The "New Document Worksheet" option of the library manager allows a user to receive a print out of an essentially blank version of the data entry screen shown in FIG. 20 so the user can fill in the actual field data offline. Such a worksheet is used when preparing the document for assembly into the system's word processing package WordPerfect.
If library manager option 5 is selected as determined at 212, the set up and configuration file described in conjunction with block 108 and shown in FIG. 10 is displayed. Using this option a user may edit and modify the information shown in FIG. 10. As shown in block 194 the user is also provided with the option of exiting the main menu.
Turning now to decision block 196, if the "Volume and Chapter Heading" option is selected as shown in block 198, a routine is executed (showvol) which causes the display of the "Volume" screen shown in FIG. 18. The displayed information can then be edited. The "create menu" routine, referred to in block 198 performs the same function, except that it displays the five chapters in a selected volume and permits editing of the chapters.
If the "Volume and Chapter Heading" option was not selected, a check is made to determine whether the Document Name and Description option was selected (200). If so, a routine is executed which places the chapter index file on the screen (which is shown in FIG. 13) so that it may be edited.
If the Document and Description option was not chosen, a check is made at 204 to determine whether the document field information option is selected. If so, a routine is executed (creatvar) at block 206 which responds to an operator entry of volume, chapter and specific document document information, to displays the appropriate variable file (see FIG. 14) on the screen so that the user may appropriately edit such field information.
A check is then made at 208 to determine if the New Document Worksheet option was selected. If so, a routine is executed at block 210 to printout a new document worksheet as described above.
If the user did not select the New Document worksheet option at block 208, a check is made at 212 to determine whether the system configuration option was selected. If so, a routine is executed (214) which serves to display the set up and configuration file shown in FIG. 10 to allow for the user to edit the system configuration file as described above with respect to FIG. 10.
If the user did not choose the system configuration option, a check is made at 213 to determine whether the user selected to exit back to the main menu. If so, a return is made to the main menu (215). If not, the system is set to a wait state to await an operator's option selection.
Upon return to he main menu presuming that the user selects option 4, a check at block 220 initiates the read in of a set up and configuration file described above in conjunction with block 108 in FIGS. 4A and 10. Thereafter, the "Library Reports" menu shown at 224 is displayed for the user.
If the user chooses option 1 as indicated at block 226, a routine is executed that results in a print out of a table of contents for all the chapters. This report includes a list of all the documents in the library by volume and chapter. It is formed by printing out all the index files, such as the index files shown in FIG. 13 (228).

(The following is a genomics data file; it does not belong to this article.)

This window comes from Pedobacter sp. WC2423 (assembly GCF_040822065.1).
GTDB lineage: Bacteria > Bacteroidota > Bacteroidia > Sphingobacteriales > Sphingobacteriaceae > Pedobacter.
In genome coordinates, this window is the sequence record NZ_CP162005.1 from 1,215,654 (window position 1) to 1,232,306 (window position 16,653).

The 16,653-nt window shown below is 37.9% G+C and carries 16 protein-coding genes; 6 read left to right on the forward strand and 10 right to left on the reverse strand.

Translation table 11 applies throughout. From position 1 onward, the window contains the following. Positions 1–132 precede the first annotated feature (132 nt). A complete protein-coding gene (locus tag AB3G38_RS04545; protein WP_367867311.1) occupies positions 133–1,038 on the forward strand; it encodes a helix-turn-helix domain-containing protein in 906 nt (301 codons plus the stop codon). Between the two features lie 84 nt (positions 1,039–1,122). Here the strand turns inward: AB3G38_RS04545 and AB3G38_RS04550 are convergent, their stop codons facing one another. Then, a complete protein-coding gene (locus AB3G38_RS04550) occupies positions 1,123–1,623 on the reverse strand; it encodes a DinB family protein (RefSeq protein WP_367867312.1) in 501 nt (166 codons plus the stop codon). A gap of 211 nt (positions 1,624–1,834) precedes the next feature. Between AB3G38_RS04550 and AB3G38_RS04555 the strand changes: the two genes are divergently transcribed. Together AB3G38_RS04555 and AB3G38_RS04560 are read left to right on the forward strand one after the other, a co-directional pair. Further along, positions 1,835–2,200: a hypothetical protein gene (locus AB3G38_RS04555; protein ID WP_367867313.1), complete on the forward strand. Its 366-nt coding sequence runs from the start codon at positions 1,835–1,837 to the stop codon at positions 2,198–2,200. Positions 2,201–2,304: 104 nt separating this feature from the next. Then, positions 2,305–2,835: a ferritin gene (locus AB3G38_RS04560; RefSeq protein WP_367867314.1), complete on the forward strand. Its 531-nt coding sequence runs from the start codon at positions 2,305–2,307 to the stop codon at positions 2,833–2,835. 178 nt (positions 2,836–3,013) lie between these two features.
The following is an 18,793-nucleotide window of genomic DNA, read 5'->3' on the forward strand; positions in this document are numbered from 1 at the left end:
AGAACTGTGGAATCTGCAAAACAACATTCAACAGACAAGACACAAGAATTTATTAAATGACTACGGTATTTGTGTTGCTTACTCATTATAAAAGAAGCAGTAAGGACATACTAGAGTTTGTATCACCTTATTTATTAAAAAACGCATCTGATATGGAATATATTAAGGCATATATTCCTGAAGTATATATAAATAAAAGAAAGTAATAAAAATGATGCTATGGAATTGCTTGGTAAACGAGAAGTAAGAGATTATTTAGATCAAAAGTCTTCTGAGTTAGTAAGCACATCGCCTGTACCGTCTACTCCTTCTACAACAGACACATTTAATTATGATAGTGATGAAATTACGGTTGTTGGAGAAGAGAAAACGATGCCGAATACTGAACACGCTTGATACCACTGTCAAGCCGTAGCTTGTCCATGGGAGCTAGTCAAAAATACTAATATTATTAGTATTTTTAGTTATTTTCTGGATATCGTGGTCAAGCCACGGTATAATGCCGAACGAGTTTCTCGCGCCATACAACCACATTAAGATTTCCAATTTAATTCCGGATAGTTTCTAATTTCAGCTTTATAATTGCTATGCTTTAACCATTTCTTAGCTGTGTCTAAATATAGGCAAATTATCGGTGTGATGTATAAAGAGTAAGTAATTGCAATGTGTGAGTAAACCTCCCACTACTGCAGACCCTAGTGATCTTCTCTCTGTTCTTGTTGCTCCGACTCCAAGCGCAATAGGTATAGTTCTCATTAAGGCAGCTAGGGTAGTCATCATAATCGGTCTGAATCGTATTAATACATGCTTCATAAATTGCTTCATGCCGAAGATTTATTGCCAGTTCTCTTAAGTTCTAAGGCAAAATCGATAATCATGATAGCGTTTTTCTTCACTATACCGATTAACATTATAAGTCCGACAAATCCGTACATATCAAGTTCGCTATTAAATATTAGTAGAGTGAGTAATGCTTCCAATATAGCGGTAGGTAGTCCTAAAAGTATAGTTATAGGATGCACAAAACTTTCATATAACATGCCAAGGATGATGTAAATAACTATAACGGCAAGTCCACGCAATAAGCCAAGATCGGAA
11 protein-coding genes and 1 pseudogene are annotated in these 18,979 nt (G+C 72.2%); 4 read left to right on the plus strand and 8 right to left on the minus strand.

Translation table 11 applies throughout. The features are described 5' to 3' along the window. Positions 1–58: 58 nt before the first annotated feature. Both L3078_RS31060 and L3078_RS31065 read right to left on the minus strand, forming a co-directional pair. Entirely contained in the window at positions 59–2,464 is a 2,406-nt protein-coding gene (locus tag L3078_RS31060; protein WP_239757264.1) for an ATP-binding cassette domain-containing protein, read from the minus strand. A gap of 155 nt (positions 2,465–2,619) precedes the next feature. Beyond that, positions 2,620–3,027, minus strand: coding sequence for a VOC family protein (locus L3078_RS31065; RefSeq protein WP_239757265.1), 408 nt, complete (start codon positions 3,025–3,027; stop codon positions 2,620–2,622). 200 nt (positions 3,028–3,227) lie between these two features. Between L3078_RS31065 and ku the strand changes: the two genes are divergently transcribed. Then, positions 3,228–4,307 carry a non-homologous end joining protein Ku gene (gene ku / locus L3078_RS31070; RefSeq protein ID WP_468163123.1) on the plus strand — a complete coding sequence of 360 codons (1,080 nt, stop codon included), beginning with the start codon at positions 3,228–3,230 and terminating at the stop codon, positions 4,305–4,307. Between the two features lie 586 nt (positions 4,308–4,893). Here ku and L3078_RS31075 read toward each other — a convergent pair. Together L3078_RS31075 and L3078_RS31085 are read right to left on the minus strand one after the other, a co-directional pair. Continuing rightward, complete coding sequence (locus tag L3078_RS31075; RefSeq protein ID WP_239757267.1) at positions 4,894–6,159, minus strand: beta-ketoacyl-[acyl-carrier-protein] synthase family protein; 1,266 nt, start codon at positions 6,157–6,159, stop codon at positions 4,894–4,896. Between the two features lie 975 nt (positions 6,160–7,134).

If the table of contents option 1 is not chosen, a check is made at block 230 to determine whether a chapter table of contents option has been selected. If so, a selected chapter table of contents is printed by printing out the index files for a particular chapter (232).
If option 2 was not selected, a check is made at block 234 to determine whether the Field Information Report (option 3) was selected. If so, the user gets a print out of all the field definitions for each document within a selected chapter (236). Such a report is generated by accessing the variable file field information for a particular chapter as shown in FIG. 14. A list of fields appears on one page per document in the selected chapter. This report is useful for managing common fields within related documents in a chapter.
If option 3 is not selected then a check is made to determine whether the Field Information Report of option 4 was selected at 238. If so, the user receives a print out of all the field definitions for a selected document (240). This report is generated by accessing the variable file such as shown in FIG. 14 for a particular document.
If the operator did not select option 4, a check is made at block 242 to determine whether the Library Reference option was selected. This report which is generated at 244 lists all the reference files shown in the system library. An exemplary reference file report is shown in FIG. 21.
If option 5 was not selected, a check is made at 246 to determine if an individual reference report option has been requested. If so, a reference file select menu appears allowing the user to highlight an appropriate reference file name, and thereafter press enter which will result in the print out of an individual reference file (248).
If option 6 is not selected, then a check is made to determine whether the operator requested a return to the main menu (250). If so, the routine initiates a display of the main menu (252). If not, the system enters into a wait state awaiting the user to select an option.